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United Future sets policy goals for 2004

Media statement
For immediate release
Tuesday, 3 February 2004

United Future sets policy goals for 2004

Getting rid of GST on rates emerged as one of the significant policy goals set by the United Future caucus at its first retreat for 2004, which ended at Wallaceville in Upper Hutt today.

Leader Peter Dunne said GST on rates was an unjust tax on a tax and removing it would be a practical and simple way to help hard-pressed New Zealand homeowners already struggling with rising interest rates, and soaring health and education bills.

He estimated the move would cost the Government about $260 million a year.

"Everyone talks about helping the family - we want to do something practical and implementation of this policy would mean the average New Zealand household would save $138 a year," said Mr Dunne.

Other policy goals the caucus has set itself for this term of Parliament include

* practical steps to ease the loans burden on tertiary students and encourage graduates to continue living and working in New Zealand

* giving tax breaks to community volunteers

* getting funding for the Families Commission to establish parenting assistance programmes

* seeking massive property confiscation from drug dealers and criminal gangs

* pushing for a radical overhaul of CYPFS, so that New Zealand children and families at risk get the best possible support and protection.

"There are two issues that will dominate the immediate political agenda: the question of the foreshore and seabed ownership and the massive social assistance programme for lower-income families the Government is planning to announce in the Budget," he said.

Foreshore and seabed

"The foreshore debate is vital to us all, because it's not just about the ownership of a particular piece of real estate, but because it raises fundamental questions about the New Zealand identity, about how we view ourselves and how our communities can live amicably together.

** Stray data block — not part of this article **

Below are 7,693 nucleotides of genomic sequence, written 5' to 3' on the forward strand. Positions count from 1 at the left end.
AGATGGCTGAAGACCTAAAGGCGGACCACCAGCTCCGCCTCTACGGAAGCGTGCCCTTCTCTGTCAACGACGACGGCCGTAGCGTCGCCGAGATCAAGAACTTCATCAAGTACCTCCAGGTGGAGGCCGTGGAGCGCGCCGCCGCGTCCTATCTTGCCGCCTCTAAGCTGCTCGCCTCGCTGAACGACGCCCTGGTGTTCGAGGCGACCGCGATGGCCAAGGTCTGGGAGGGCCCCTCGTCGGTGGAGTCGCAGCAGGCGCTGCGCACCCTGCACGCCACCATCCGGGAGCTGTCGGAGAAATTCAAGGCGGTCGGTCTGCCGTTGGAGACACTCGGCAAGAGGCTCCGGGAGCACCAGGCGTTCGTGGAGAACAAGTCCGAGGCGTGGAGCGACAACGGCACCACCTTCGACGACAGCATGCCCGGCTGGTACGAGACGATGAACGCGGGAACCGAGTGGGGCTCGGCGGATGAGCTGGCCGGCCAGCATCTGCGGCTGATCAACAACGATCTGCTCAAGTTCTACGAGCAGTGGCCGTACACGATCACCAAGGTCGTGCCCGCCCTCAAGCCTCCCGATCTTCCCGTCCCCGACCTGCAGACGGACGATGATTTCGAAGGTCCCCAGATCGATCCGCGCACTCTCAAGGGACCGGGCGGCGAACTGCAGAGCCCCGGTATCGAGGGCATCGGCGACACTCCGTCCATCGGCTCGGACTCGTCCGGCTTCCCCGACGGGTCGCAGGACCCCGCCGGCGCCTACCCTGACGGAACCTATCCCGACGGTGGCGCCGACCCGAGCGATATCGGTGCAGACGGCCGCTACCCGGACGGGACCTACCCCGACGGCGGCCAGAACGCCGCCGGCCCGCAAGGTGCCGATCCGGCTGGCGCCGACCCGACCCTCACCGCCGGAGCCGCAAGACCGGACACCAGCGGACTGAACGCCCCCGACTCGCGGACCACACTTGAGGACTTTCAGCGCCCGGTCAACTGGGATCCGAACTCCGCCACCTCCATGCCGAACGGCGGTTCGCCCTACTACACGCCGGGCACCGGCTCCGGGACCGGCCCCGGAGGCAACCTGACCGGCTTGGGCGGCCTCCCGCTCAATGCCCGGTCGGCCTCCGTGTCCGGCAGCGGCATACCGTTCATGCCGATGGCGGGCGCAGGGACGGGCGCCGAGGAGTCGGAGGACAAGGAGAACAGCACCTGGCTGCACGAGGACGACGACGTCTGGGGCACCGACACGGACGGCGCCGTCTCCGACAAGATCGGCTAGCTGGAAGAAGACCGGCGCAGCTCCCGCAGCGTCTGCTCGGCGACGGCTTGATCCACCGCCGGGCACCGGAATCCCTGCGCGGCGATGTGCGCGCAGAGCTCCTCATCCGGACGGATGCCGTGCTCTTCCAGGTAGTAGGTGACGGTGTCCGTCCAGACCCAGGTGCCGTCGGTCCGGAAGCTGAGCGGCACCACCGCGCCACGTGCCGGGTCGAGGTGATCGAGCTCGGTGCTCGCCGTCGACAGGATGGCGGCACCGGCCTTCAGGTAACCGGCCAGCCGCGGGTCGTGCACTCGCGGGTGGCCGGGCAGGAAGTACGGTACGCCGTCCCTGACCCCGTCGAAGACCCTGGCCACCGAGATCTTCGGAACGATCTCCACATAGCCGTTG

"In that context, I am bemused by our political opponents who castigate us for supporting the Government's current proposals. If they should ever pause for thought, they should ask themselves what would happen if we didn't.

"The answer, of course, is that Labour would turn to the Greens for support and the price the Greens would extract in terms of greater recognition of Maori sovereignty would simply exacerbate the problem, rather than settle it.

"Looking further ahead, if the Government's plans for resolving this issue are rejected by Parliament, then we'll all be back exactly where we started, with Maori going to the Maori Land Court seeking the definitive word on just what, if any, their ownership rights over the foreshore and seabed are.

"The resolution of this matter will tell us a lot about ourselves and whether New Zealand in the future will be an outward-looking, cheerful, excellent place to live or a collection of separate communities riven by suspicion, fear and dissension.

"Clearly, United Future prefers the first alternative, but it is going to require great leadership, clear thinking and a lack of bigoted rhetoric to achieve that result."

Social assistance package

Mr Dunne said the massive tax surpluses the Government has accumulated from the efforts of working New Zealanders over recent years are to be partially distributed to lower-income families who are still struggling to make ends meet, even though the economy has been performing better than expected in recent times.

"As the cornerstone of New Zealand society, the family needs all the support it can get.

"But that support must not be simply handouts that do nothing to promote the long-term health of our families, our communities and our nation.

"Families that merely sit about waiting for the next payment from Work and Income are not an asset, but a drain on New Zealand society.

"This year will see the Families Commission start its vital research work into the New Zealand family, research that will help future Governments produce better policy so that our families can live more prosperous, fulfilling lives."


Mr Dunne said the caucus had continued its very productive talks with representatives of the Outdoor Recreation party.

"New Zealand desperately needs a sensible environmental policy that conserves our nation's resources without mindlessly hindering intelligent development.

"We have started developing such a policy which we will be releasing in the next few months.

"United Future and ORNZ can deliver a policy which will avoid the mindless fanaticism of the Greens and their allies in the Department of Conservation and the open slather ' dig everything, sell everything' approach of the ACT party."

Tax policy

Mr Dunne said the caucus was heavily involved in developing a tax policy that would assist New Zealand business to be more productive and would allow New Zealand families to make more of their own decisions about how their pay packets are spent.

"This will be an important part of our package for the next election," he said.


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